"The English movers and shakers were basically working-class type of people who were struggling to get up," Rodgers explains. "You think about some of the great British pop superstars: you look at Sting coming from Newcastle, Bryan Ferry comes from Newcastle, the Beatles come from Liverpool. These are working-class people. It's being raised in a system that says there are people that society deems better than you simply by their birthright. So a person like that would absolutely be much more in tune with the philosophy of a group like Chic, would understand that we were trying to reach for the stars. As a matter of fact, that's even the lyrics in one of our songs, ‘My Feet Keep Dancing': ‘Reach for the stars… fly into space, or maybe save the human race.' It was all of these very, very highfalutin concepts that were achievable in our minds if you were optimistic."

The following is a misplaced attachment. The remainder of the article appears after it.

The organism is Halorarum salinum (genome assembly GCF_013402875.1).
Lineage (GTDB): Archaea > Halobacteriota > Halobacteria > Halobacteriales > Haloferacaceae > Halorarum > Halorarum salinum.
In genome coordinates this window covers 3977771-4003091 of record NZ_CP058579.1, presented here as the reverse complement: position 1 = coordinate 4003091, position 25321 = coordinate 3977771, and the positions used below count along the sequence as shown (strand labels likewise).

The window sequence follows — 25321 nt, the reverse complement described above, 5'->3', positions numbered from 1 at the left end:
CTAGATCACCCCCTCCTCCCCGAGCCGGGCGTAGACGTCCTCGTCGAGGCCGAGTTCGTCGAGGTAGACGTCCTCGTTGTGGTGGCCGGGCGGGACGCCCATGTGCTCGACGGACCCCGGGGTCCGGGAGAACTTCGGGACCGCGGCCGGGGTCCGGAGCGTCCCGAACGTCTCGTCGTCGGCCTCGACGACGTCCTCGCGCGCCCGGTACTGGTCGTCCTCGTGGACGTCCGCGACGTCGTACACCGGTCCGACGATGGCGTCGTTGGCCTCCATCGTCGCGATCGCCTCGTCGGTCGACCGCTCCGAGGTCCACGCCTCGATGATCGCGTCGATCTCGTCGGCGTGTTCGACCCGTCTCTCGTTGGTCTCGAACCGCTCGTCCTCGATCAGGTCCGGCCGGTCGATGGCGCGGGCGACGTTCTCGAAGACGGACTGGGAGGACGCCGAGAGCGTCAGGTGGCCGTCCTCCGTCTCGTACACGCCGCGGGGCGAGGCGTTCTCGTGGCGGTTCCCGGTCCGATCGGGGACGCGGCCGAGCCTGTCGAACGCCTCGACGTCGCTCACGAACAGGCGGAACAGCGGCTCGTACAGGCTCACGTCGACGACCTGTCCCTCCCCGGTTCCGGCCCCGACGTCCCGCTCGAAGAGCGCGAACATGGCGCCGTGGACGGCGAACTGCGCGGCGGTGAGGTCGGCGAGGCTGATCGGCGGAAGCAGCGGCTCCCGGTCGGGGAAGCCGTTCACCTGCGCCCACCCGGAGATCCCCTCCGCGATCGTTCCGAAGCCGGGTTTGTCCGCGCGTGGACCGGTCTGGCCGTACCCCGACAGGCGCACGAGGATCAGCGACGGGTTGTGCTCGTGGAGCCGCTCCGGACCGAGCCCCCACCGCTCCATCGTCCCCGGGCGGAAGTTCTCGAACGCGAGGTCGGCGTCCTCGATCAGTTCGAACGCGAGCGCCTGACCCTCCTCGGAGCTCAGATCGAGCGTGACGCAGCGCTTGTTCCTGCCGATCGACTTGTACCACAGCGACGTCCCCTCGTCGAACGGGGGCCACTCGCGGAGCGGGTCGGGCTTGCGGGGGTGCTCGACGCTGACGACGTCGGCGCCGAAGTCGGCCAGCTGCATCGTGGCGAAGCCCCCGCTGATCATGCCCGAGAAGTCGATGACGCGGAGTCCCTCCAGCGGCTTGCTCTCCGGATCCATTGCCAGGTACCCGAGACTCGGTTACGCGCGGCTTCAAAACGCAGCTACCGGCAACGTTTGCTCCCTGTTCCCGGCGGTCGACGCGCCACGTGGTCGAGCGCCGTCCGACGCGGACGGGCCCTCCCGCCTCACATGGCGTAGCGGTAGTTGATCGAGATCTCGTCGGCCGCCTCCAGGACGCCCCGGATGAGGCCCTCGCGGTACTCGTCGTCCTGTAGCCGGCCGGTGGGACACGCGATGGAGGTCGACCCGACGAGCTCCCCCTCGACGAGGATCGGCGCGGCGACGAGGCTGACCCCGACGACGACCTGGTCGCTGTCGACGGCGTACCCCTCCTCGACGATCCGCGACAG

Rodgers also stresses that disco was an explicitly political culture, although it was rarely recognised as such. "Disco being the music that happened after the political '60s, [it] was a celebration of accomplishment. We felt like we ended the Vietnam war, through protesting, getting killed, Kent State — this was our crowning achievement. Therefore, we also liberated gay people, started the women's movement, all of that stuff. And now, just like when prohibition ended, we started celebrating. And that's what Chic was all about."

When Chic completed a triple-bill with the Clash and Blondie for a series of gigs at defunct New York club Bond's in 1981, with local B-boys invading the stage for an all-inclusive encore of "Rock the Casbah," the perceived barriers between rock and dance music became non-existent. "It was amazing," Rodgers recalls. "It was the essence of disco and punk together as a unified force, and it was just one of those kind of things that came and went. But we didn't think about it as history — it's just what we do."


In the Beginning There Was Rhythm (Soul Jazz, 2002)